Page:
The Space Age

14 July 2010

Wednesday


The Space Age began with Sputnik.

The work of historical periodization is never finished; there are always more ways to divide history into discreet periods. This is the case, and will continue to be the case, because time is a continuum that can be cut at any point. To formulate it a little differently, time has no “natural” points of division based on the internal structure of time itself, so that any divisions we make in time are based upon mundane events that supervene upon the continuum of time.

I have many times dealt with technological and demographic changes that have had major consequences for human life, and I have called the most significant periods defined in this way to be the divisions of integral history. Some of my posts on integral history were read by T. Greer of the Scholar’s Stage blog, and in a comment on my piece on The Division of Labor wrote this comment:

“Division of labor has another connection to integral history, generally speaking — the first integral shift, from hunter-gatherers to civilized society — was a shift in specialization and complexity. Few hunter-gatherer bands allow for any division of labor. It is with sedentary societies that divisions of class and occupation — in essence, divisions of labor — first can be seen.”

I responded to Mr. Greer’s comment on The Division of Labor but I didn’t note there that Mr. Greer had introduced the term “integral shift,” which I am now adopting to indicate the transitions between periods of integral history.

Yesterday in Promoting Democracy I employed this terminology to make the point that, “…the shift away from the duality of naval and land power to the preeminence of air power represents an integral shift in military history.” This comment in turn was intended to develop the point I made the day before in A Glimpse at the Near Future of Combat that, “…one can foresee a time in the near future when air superiority is the only military superiority that matters, and becomes the ultimate determinant of combat power and efficacy.”

The theme of my post on A Glimpse at the Near Future of Combat was the inevitable development of a weapons system that combines universal tracking and identification of sea traffic feeding into precision munitions targeting delivered by hypersonic unmanned combat air vehicles (UCAV). This combines rapidity and precision in a way that would pretty much render carrier strike groups obsolete. What we are talking about is striking almost any target, almost anywhere in the world, in less than a hour, and probably with a degree of precision that minimizes collateral damage, with miniaturized warheads that will decisively destroy their targets.

This military exploitation of aviation technology may constitute what I above called in integral shift in military affairs. But aviation technology also has a civilian side that is possibly as consequential as its military side.

Recently one of my sisters, who is a commercial pilot (and who recently wrote the guest post in this forum, Small Town America), read what I wrote about extraterrestrialization and wrote me the following in response:

I know that a lot of people lump all of the Industrial Revolution together, but really, and I may be biased, it was aviation that opened up the world. Trains made the west accessible, but the first 50 years of aviation, from 1900 to 1950 when jet aircraft were introduced, were the BIG PUSH in global access. And you could include space travel in aviation. So I wouldn’t group aviation into the Industrial Revolution. I’d make it separate, including the space age.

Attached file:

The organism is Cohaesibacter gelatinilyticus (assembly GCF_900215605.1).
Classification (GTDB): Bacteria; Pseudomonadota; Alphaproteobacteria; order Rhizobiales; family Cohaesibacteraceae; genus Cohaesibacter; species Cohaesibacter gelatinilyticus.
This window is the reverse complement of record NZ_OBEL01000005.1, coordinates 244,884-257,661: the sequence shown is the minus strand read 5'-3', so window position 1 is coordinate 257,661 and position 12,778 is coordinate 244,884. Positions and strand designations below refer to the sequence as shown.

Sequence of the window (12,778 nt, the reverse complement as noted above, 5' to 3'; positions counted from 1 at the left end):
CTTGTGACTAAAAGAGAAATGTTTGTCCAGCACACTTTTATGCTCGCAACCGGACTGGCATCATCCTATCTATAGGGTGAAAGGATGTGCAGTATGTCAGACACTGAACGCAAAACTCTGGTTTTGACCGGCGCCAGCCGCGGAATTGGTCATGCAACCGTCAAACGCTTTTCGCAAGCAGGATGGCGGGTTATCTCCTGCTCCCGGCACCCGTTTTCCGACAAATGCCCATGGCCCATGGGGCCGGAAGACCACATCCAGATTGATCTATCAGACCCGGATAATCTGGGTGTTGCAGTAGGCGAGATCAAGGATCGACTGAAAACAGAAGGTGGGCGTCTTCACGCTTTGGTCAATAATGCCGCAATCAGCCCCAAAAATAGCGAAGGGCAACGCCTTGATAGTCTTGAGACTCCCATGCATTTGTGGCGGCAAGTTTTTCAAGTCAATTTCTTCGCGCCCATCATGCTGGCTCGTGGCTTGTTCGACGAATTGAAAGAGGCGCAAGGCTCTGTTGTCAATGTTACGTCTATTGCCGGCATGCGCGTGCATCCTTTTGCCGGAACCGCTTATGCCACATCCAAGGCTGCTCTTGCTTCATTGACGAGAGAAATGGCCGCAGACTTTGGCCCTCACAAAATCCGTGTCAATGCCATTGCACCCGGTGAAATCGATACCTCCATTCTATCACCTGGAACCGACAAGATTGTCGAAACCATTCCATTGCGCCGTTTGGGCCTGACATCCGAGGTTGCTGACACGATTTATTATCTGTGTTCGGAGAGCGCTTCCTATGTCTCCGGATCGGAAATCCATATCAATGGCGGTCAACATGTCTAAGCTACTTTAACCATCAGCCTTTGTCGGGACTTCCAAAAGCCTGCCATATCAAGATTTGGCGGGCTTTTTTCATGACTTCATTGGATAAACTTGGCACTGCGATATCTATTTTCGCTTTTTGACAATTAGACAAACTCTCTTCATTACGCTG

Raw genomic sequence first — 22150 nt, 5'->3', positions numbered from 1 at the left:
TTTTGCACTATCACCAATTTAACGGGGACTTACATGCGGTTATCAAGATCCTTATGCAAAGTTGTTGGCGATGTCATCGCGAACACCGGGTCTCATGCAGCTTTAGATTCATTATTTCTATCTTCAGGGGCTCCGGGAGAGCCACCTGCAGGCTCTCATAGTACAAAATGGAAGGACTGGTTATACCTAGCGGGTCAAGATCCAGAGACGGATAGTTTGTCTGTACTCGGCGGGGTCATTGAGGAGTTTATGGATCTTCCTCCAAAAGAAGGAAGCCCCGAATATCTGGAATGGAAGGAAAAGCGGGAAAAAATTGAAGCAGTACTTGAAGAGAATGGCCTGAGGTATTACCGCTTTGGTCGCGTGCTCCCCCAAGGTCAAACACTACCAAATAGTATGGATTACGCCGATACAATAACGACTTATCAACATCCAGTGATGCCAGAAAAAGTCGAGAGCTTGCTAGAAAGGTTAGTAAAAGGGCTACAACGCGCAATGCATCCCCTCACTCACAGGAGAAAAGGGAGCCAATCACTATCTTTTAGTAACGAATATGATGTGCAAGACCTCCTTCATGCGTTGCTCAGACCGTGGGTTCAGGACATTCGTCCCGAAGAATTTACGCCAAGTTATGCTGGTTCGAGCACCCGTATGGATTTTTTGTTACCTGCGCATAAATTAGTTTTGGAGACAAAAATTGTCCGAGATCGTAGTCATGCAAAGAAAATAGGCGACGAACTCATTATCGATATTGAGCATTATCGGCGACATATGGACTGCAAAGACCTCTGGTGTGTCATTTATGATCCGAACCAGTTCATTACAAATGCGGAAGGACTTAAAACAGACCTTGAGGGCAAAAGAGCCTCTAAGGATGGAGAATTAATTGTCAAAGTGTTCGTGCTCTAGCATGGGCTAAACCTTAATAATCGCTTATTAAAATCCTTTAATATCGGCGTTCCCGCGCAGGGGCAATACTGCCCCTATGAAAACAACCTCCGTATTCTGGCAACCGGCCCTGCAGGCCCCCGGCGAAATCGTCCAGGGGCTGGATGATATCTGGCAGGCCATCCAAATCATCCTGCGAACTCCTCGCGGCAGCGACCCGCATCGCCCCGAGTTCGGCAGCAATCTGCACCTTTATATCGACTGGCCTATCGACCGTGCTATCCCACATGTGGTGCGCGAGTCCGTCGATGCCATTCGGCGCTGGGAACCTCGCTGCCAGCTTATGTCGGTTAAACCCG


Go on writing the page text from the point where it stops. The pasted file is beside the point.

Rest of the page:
This is a point well worth taking, and of course it has been a commonplace to refer to the Space Age. In fact, it almost seems a little quaint and old fashioned to speak of the Space Age because the term was used so frequently in the middle of the twentieth century and then fell into disuse. Hannah Arendt in her book Between Past and Future: Eight Exercises in Political Thought includes as one of these exercises “The Conquest of Space and the Stature of Man,” as though the ability to launch Sputnik constituted a “conquest” of space rather than the first tentative probing of the space of near earth orbit.

While we have not “conquered” space, the age of mass aviation is very much upon us, and this is certainly the first step in the opening of the Space Age. When the civil aviation system was shut down for a few days after 11 September 2001, and again more recently in Europe as a result of the volcano in Iceland, it caused a significant disruption in business as usual.

If we take together the pervasive nature of mass civilian aviation today together with the emerging centrality of air power in armed conflict, we can see that the introduction of rapid air transportation has indeed marked a decisive transition in human history. And when the technology is mastered that will allow us to have similarly rapid and routine travel between the surface of the earth and space, we will be at the tipping point of extraterrestrialization.

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One Response to “The Space Age”

  1. T. Greer said

    With no fault to your sister, I have trouble accepting her point. It is true, planes revolutionized warfare and connected people from distant lands in a way no other technology has. However, the impacts of our flying machines does not extend much past this. Consider global shipping. The number of ships that crossing the Atlantic on a given day is ten times the number of planes making the same voyage; the total cargo tonnage on the ocean dwarfs that in the air. Travel by canal and ocean displaced travel by cart and wagon wherever it physically could. Travel by air has not had the same revolutionary effect.

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